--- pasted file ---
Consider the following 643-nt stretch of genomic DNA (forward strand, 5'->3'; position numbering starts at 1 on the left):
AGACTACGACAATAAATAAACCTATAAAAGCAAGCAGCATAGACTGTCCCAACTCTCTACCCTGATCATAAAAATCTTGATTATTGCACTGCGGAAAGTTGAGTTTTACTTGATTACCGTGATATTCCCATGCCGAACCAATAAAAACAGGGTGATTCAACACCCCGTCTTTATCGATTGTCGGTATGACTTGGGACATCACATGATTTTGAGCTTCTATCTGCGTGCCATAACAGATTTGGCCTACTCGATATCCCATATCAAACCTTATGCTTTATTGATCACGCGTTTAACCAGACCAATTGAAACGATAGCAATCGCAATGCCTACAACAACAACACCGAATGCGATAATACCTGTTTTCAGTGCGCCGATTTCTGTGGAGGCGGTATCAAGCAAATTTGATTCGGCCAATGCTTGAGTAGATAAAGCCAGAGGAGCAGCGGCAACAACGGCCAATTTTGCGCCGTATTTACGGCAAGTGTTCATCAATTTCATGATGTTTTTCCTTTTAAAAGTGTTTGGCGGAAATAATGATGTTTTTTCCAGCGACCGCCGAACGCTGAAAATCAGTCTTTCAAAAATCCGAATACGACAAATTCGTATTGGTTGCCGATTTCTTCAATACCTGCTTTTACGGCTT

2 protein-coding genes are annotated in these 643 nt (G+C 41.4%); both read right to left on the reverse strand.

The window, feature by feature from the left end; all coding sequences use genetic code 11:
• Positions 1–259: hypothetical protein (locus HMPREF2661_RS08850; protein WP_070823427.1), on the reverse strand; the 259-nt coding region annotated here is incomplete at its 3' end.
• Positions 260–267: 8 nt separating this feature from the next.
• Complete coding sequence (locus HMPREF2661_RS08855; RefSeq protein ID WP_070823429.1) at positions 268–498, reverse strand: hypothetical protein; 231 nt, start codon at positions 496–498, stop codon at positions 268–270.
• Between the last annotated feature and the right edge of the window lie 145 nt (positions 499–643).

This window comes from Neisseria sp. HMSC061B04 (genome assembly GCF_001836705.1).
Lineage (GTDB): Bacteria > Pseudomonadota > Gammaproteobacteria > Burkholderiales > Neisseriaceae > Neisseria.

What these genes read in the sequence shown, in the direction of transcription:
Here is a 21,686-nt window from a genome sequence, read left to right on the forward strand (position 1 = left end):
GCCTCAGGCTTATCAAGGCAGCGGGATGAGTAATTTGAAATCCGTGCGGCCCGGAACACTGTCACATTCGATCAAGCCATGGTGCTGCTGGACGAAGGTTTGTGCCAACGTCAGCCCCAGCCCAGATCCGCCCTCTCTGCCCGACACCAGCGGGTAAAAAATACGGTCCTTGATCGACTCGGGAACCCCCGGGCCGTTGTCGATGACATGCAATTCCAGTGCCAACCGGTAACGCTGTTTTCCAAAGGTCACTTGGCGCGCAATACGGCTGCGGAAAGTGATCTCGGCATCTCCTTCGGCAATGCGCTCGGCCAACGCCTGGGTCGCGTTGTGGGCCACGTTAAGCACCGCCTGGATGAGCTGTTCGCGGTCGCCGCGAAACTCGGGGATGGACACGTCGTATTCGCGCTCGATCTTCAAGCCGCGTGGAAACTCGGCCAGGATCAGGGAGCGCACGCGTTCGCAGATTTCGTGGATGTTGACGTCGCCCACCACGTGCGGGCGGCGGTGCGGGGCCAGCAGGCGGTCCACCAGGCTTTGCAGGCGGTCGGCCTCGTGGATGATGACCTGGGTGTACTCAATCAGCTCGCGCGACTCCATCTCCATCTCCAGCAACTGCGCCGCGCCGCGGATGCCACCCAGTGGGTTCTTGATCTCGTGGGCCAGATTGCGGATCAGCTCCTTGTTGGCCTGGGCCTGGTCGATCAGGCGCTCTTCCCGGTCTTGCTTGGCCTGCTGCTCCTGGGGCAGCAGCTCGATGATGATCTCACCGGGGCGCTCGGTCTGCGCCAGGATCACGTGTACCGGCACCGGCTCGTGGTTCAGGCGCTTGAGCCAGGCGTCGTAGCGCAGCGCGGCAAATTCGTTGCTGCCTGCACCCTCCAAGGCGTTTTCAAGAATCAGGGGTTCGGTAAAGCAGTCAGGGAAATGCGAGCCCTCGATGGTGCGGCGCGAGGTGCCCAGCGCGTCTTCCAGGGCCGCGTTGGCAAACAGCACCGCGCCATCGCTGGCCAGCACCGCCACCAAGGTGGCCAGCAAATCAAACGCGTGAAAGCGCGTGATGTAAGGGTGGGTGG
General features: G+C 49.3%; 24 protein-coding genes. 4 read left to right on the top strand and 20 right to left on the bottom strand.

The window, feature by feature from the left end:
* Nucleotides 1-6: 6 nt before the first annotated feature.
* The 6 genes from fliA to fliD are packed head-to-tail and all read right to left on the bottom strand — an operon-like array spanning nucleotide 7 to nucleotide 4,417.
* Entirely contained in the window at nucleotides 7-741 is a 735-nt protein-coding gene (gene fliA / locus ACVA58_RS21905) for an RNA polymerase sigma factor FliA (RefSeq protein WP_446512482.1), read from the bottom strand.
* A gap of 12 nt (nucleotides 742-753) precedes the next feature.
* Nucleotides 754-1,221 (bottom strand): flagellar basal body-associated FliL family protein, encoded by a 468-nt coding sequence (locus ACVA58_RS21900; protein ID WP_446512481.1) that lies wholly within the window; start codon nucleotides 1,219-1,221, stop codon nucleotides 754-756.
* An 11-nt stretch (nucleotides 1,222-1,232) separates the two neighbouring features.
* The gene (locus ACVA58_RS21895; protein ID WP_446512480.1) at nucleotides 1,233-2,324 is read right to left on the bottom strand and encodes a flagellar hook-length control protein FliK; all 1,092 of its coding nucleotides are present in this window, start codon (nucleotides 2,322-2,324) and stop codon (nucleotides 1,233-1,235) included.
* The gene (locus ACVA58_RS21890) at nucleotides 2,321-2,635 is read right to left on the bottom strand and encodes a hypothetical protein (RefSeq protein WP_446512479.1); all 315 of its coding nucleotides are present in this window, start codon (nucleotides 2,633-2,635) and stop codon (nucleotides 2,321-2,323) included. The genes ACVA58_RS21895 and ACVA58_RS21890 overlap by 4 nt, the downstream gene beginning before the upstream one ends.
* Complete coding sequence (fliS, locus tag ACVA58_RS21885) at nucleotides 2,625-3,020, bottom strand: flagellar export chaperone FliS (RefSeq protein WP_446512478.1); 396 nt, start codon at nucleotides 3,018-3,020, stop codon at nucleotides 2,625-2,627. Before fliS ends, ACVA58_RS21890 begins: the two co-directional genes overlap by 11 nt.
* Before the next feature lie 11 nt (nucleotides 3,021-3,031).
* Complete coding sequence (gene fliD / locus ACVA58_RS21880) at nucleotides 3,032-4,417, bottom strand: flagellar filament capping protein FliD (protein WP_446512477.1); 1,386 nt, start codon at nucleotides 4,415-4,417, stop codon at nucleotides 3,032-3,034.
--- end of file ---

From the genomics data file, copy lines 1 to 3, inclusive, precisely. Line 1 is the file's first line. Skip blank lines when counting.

Consider the following 643-nt stretch of genomic DNA (forward strand, 5'->3'; position numbering starts at 1 on the left):
AGACTACGACAATAAATAAACCTATAAAAGCAAGCAGCATAGACTGTCCCAACTCTCTACCCTGATCATAAAAATCTTGATTATTGCACTGCGGAAAGTTGAGTTTTACTTGATTACCGTGATATTCCCATGCCGAACCAATAAAAACAGGGTGATTCAACACCCCGTCTTTATCGATTGTCGGTATGACTTGGGACATCACATGATTTTGAGCTTCTATCTGCGTGCCATAACAGATTTGGCCTACTCGATATCCCATATCAAACCTTATGCTTTATTGATCACGCGTTTAACCAGACCAATTGAAACGATAGCAATCGCAATGCCTACAACAACAACACCGAATGCGATAATACCTGTTTTCAGTGCGCCGATTTCTGTGGAGGCGGTATCAAGCAAATTTGATTCGGCCAATGCTTGAGTAGATAAAGCCAGAGGAGCAGCGGCAACAACGGCCAATTTTGCGCCGTATTTACGGCAAGTGTTCATCAATTTCATGATGTTTTTCCTTTTAAAAGTGTTTGGCGGAAATAATGATGTTTTTTCCAGCGACCGCCGAACGCTGAAAATCAGTCTTTCAAAAATCCGAATACGACAAATTCGTATTGGTTGCCGATTTCTTCAATACCTGCTTTTACGGCTT

2 protein-coding genes are annotated in these 643 nt (G+C 41.4%); both read right to left on the reverse strand.